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Frightened Rabbit Pedestrian Verse Review

Album. Released 2013.  

BBC Review

Tales that hone in on the personal to enthralling and humanising effect.

Jude Clarke 2013

Its title deliberately chosen by the band’s gifted lyricist Scott Hutchinson to challenge himself, Frightened Rabbit’s fourth album, Pedestrian Verse, is full to bursting with words and descriptions that are anything but.

After a diversion into more oblique themes and imagery on their previous release, The Winter of Mixed Drinks, the band now return to the full power of their earliest work.

Opener Acts of Man sees Hutchinson’s falsetto croon weave tales of modern antiheros – “the cad in the kitchen, giving wine to your best girl’s glass”, “the amateur pornographer”, or men that “promise every girl we marry / We’ll always love them, and we probably won’t”.  

The band doesn’t sit above this cavalcade of wrongs, though. The song ends with Hutchinson admitting he, too, is “sorry, selfish, trying to improve” and “not heroic”, the tacked on “…but I try” giving the song its emotional pay-off.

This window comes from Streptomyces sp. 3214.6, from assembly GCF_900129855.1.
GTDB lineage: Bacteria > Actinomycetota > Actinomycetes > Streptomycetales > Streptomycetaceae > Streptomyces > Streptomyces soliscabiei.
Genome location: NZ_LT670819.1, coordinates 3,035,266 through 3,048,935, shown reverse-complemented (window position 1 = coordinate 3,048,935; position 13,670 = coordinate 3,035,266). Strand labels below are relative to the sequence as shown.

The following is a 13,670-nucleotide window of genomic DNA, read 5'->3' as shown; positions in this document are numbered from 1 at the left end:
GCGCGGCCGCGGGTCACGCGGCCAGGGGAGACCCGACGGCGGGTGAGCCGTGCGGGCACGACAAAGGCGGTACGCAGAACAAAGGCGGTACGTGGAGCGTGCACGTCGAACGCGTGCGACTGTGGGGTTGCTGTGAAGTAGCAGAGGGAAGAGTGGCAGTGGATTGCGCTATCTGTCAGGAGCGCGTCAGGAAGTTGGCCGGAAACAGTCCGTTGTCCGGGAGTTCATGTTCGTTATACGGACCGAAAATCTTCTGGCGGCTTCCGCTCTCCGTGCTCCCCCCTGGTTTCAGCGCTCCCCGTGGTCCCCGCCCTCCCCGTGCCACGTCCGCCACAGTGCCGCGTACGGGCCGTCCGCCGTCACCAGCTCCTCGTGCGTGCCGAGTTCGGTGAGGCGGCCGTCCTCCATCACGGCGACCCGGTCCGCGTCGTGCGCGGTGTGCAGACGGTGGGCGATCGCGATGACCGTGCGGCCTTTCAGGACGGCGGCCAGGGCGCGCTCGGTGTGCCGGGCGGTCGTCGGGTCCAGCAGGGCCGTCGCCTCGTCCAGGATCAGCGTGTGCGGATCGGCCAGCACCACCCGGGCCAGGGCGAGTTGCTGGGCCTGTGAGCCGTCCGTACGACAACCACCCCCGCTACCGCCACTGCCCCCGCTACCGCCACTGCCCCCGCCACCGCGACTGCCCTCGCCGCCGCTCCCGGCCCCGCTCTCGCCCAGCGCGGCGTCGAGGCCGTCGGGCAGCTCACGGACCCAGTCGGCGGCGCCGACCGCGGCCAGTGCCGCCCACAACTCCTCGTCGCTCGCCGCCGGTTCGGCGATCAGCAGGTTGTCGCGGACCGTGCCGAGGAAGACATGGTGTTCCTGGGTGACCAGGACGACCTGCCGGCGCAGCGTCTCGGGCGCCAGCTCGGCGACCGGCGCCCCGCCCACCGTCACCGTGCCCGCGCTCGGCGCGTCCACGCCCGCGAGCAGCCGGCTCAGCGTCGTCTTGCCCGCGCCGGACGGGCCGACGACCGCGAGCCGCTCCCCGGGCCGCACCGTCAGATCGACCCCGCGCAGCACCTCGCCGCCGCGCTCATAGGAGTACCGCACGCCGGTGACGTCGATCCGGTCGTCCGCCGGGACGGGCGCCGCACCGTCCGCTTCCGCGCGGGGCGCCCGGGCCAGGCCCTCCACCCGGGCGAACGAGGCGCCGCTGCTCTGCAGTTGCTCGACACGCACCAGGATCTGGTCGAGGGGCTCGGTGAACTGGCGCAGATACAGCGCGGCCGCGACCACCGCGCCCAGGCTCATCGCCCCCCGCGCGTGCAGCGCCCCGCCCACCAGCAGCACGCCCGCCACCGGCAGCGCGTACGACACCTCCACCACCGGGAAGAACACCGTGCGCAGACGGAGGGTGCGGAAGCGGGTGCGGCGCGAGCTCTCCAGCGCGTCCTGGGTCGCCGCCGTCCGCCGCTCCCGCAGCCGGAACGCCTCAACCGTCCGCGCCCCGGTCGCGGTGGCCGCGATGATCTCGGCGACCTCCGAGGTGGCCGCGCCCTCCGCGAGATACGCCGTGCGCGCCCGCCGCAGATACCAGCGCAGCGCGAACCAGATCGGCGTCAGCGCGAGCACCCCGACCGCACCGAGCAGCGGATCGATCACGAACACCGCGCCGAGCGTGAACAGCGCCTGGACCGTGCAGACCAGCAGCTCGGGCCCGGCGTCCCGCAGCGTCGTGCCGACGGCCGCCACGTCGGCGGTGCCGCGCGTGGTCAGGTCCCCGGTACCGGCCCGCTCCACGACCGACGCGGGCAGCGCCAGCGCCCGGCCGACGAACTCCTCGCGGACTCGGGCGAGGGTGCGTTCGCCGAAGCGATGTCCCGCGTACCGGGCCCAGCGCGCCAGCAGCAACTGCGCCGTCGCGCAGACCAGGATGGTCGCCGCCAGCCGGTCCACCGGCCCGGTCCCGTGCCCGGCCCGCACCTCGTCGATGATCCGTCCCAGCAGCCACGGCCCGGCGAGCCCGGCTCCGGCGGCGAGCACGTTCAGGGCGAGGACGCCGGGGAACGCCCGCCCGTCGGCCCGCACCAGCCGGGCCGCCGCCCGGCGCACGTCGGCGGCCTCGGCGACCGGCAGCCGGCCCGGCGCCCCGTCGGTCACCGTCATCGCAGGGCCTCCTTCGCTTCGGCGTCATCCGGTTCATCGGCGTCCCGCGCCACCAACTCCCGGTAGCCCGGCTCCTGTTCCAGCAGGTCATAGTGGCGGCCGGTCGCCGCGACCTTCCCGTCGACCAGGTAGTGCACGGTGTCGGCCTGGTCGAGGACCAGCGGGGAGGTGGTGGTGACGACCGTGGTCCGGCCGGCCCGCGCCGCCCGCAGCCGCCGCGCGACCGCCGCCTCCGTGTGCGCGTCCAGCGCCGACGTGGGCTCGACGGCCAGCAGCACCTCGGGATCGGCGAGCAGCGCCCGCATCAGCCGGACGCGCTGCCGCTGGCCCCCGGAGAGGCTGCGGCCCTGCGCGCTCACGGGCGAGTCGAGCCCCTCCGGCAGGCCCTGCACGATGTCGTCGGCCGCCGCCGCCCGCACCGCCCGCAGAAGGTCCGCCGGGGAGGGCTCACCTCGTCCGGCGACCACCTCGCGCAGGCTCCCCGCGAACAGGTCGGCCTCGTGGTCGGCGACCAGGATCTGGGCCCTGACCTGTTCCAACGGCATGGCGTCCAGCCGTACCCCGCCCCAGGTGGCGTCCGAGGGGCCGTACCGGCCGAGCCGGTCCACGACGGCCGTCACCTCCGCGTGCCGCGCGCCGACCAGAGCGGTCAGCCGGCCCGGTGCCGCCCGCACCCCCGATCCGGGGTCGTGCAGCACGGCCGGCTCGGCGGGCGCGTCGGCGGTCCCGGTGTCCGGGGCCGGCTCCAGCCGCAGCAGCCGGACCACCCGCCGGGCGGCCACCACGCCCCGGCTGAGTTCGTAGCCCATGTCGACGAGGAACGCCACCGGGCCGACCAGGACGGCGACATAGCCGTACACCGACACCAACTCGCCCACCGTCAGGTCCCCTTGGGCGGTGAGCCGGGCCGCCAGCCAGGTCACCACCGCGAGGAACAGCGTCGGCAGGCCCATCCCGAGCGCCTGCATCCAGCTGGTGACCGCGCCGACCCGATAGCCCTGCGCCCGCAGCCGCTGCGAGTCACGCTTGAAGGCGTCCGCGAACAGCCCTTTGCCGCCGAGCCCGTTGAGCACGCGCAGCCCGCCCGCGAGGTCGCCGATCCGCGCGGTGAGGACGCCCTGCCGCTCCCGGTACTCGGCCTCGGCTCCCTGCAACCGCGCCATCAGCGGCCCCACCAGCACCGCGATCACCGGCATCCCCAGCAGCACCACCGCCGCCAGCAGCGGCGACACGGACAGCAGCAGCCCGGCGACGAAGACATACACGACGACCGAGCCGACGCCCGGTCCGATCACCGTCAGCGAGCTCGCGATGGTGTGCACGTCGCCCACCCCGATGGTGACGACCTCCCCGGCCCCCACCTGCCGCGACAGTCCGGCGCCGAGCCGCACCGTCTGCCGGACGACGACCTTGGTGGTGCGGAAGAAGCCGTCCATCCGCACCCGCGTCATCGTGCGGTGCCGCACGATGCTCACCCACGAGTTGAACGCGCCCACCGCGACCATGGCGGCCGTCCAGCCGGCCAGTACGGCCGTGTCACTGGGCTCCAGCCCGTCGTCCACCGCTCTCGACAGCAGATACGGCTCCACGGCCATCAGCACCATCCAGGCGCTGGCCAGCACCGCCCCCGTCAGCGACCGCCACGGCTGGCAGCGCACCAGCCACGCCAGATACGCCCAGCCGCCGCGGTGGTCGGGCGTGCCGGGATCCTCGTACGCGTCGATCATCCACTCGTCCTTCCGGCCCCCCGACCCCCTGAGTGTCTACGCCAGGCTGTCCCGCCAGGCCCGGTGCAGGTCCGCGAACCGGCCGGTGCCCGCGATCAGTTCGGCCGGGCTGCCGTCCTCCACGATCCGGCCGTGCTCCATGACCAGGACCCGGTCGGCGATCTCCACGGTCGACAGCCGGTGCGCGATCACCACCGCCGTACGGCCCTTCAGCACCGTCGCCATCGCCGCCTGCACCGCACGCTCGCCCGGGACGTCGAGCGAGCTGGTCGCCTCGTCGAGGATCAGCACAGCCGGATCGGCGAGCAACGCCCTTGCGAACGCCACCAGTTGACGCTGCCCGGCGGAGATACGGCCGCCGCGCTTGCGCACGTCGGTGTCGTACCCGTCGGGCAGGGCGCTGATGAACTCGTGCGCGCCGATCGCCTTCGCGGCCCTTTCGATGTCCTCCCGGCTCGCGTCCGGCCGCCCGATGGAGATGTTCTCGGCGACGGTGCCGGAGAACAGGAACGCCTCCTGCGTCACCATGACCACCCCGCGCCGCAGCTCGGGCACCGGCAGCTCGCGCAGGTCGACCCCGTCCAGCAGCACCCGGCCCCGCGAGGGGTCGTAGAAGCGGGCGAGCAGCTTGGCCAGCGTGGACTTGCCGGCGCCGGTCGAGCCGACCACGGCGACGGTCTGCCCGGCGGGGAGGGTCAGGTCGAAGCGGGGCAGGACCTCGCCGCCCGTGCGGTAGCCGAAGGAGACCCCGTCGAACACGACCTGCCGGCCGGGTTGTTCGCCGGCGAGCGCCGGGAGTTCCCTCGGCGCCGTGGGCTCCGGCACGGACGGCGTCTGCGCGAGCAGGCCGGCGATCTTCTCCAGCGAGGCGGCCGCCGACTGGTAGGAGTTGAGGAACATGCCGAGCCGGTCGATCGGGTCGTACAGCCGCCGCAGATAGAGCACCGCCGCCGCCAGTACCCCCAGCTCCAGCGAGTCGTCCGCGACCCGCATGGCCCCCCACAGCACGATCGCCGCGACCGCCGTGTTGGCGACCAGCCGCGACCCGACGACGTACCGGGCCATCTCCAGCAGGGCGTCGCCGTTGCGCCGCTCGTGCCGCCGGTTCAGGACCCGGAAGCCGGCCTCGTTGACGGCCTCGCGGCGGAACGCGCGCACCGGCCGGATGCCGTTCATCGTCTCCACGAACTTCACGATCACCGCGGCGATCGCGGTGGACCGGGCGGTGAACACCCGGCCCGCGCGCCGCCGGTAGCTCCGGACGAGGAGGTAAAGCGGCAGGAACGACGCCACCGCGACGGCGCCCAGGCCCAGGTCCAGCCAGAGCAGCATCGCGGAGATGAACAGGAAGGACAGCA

Similarly wonderful is State Hospital’s clear-eyed depiction of the birth and young life of its protagonist, “Brought home to breathe smoke in the arms of her mother”, growing up to become “all thighs, hair and magpie handbag”, all the while the chorus reminding us that “her heart beats like a breezeblock thrown down the stairs”.

The focus on family and parenthood – in the least sentimental way imaginable – is notable throughout, from Acts of Man’s reluctant, accidental fathers to Housing (in)’s evocation of “the starch of the family food”.

Religion too looms large, often intertwined with imagery of death, sin, loss, and there is a thread of violence – honestly depicted and resolutely unglamorised – as well. The lyrical clarity and emotional honesty shine through, though, with the warm sense of a band that genuinely both cares about and has lived the lives described.

Hutchinson’s tender Scottish brogue spins tales that encompass the big themes – religion, family, violence, love, loss – but his words hone in on the personal rather than the general in a way that is enthralling and humanising. Throughout, the lyrical clarity and emotional honesty of the band shine through, creating an album that is as much uplifting as it is in parts bleak.

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